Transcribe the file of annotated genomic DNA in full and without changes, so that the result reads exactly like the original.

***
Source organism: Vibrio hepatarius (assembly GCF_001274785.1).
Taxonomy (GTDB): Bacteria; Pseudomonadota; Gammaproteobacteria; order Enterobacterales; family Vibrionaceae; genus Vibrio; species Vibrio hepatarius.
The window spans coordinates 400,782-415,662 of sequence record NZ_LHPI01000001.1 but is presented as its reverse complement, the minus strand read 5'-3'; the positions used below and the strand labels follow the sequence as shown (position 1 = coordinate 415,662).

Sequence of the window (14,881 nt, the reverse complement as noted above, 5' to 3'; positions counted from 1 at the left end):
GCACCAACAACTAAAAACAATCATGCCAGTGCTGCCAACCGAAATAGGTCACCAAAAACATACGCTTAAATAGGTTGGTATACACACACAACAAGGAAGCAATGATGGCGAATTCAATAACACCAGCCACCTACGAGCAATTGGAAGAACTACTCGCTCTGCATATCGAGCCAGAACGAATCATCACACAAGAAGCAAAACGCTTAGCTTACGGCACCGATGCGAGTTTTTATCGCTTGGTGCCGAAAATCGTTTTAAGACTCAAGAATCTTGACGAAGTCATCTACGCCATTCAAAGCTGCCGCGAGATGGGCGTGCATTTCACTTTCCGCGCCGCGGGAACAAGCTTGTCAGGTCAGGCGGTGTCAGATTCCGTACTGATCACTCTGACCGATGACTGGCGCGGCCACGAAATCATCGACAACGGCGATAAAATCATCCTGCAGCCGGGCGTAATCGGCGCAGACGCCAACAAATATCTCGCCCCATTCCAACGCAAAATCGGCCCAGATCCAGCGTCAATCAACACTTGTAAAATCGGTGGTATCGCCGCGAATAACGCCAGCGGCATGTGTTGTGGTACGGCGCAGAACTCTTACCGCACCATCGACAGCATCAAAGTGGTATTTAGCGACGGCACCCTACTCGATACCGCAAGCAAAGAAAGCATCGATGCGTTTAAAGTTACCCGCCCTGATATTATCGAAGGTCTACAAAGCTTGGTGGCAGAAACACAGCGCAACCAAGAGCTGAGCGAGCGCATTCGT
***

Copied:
Source organism: Vibrio hepatarius (assembly GCF_001274785.1).
Taxonomy (GTDB): Bacteria; Pseudomonadota; Gammaproteobacteria; order Enterobacterales; family Vibrionaceae; genus Vibrio; species Vibrio hepatarius.
The window spans coordinates 400,782-415,662 of sequence record NZ_LHPI01000001.1 but is presented as its reverse complement, the minus strand read 5'-3'; the positions used below and the strand labels follow the sequence as shown (position 1 = coordinate 415,662).

Sequence of the window (14,881 nt, the reverse complement as noted above, 5' to 3'; positions counted from 1 at the left end):
GCACCAACAACTAAAAACAATCATGCCAGTGCTGCCAACCGAAATAGGTCACCAAAAACATACGCTTAAATAGGTTGGTATACACACACAACAAGGAAGCAATGATGGCGAATTCAATAACACCAGCCACCTACGAGCAATTGGAAGAACTACTCGCTCTGCATATCGAGCCAGAACGAATCATCACACAAGAAGCAAAACGCTTAGCTTACGGCACCGATGCGAGTTTTTATCGCTTGGTGCCGAAAATCGTTTTAAGACTCAAGAATCTTGACGAAGTCATCTACGCCATTCAAAGCTGCCGCGAGATGGGCGTGCATTTCACTTTCCGCGCCGCGGGAACAAGCTTGTCAGGTCAGGCGGTGTCAGATTCCGTACTGATCACTCTGACCGATGACTGGCGCGGCCACGAAATCATCGACAACGGCGATAAAATCATCCTGCAGCCGGGCGTAATCGGCGCAGACGCCAACAAATATCTCGCCCCATTCCAACGCAAAATCGGCCCAGATCCAGCGTCAATCAACACTTGTAAAATCGGTGGTATCGCCGCGAATAACGCCAGCGGCATGTGTTGTGGTACGGCGCAGAACTCTTACCGCACCATCGACAGCATCAAAGTGGTATTTAGCGACGGCACCCTACTCGATACCGCAAGCAAAGAAAGCATCGATGCGTTTAAAGTTACCCGCCCTGATATTATCGAAGGTCTACAAAGCTTGGTGGCAGAAACACAGCGCAACCAAGAGCTGAGCGAGCGCATTCGT